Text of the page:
Mississippi native Burns Strider was, until just a few weeks ago, Senior Adviser and Director of Faith Based Outreach for Senator Hillary Clinton’s 2008 presidential campaign. As readers of The God Vote might recall, I thought the team he led performed quite skillfully.
Having completed his duties for the Clinton campaign, Mr. Strider has recently announced the formation of The Eleison Group (of which he is a Founding Partner). He describes it as “a full service firm focusing on faith and values in terms of communications, message development, targeting, strategic planning, clergy and faith group relations, developing relationships and advancing policy that speaks to the common good.”
I would describe it as a “Faith and Values Shop” and it’s one that is poised to further advance the Democratic Party’s surprising resurgence in the domain of religious politicking.
Whether or not you think that this resurgence is in the best interests of the Party (or the country), it’s a resurgence that Mr. Strider is uniquely equipped to bring to fruition. He has served as an adviser to House Speaker Nancy Pelosi, directed, the U.S. House Democratic Faith Working Group and Rural Working Group, worked on 15 campaigns (directing 5 of them), and spent two years in Hong Kong as a missionary with the Southern Baptist Convention where he served as a youth minister. In 2007, Religion News Service named him one of the “12 most influential Democrats in the nation on faith and values politics and issues.”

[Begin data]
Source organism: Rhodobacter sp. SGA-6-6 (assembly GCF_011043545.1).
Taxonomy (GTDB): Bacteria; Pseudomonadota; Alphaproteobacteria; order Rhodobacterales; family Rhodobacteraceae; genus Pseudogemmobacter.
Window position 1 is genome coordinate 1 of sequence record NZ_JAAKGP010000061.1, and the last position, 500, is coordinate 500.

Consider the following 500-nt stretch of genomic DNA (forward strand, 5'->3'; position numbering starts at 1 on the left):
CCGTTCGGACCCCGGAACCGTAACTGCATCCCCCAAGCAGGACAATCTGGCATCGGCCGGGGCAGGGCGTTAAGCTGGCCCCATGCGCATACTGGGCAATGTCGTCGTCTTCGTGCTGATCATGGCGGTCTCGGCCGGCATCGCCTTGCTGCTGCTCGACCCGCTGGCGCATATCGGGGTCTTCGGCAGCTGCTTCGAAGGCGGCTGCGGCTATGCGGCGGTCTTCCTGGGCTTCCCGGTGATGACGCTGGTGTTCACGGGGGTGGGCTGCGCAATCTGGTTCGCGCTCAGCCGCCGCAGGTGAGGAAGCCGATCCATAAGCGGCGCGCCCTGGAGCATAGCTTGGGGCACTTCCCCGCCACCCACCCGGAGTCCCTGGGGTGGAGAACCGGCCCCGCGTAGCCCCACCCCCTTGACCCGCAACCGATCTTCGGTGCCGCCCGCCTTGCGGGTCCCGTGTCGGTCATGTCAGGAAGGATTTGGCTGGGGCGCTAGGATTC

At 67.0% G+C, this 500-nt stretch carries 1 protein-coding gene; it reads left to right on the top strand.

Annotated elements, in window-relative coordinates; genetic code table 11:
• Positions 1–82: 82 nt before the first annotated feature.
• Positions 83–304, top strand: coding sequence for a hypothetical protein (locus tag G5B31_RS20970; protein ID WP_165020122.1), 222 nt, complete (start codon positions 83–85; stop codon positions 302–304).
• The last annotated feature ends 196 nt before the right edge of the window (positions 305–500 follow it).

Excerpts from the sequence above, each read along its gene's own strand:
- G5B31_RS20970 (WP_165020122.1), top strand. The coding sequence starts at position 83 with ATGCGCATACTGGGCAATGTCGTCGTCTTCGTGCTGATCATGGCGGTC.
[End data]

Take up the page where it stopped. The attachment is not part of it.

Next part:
We at “On Faith” thought it would be interesting for our readers to hear from an expert in a form of political outreach that is growing increasingly significant in modern American campaigning, albeit one that is perhaps not widely understood by the public at large. We hope you enjoy this interview, as well as a video of a discussion that Sally Quinn and I had with Mr. Strider (which will be posted shortly).
BERLINERBLAU: Let me start by congratulating you on your new firm. Can you tell us a little about the Eleison Group? Where does it stand in the history of the Democrat’s faith-based outreach?
STRIDER: We are really the second wave, if you will, in the faith and values work of Democratic politics. Common Good Strategies (CGS) has been a successful firm for a few years winning elections and staying true to their calling. We are absorbing CGS with one of their founders, Eric Sapp, joining me at Eleison. Mara Vanderslice, who was the other half of CGS has started the Matthew 25 Network PAC. And we will be working with and supporting that endeavor. So, our work is growing and expanding and The Eleison Group represents that growth in a big way.
Clearly, your work for Senator Clinton endows you with tremendous expertise in this area. Let’s take a step back. How did you arrive at this intersection between Democratic Party politics and faith and values outreach?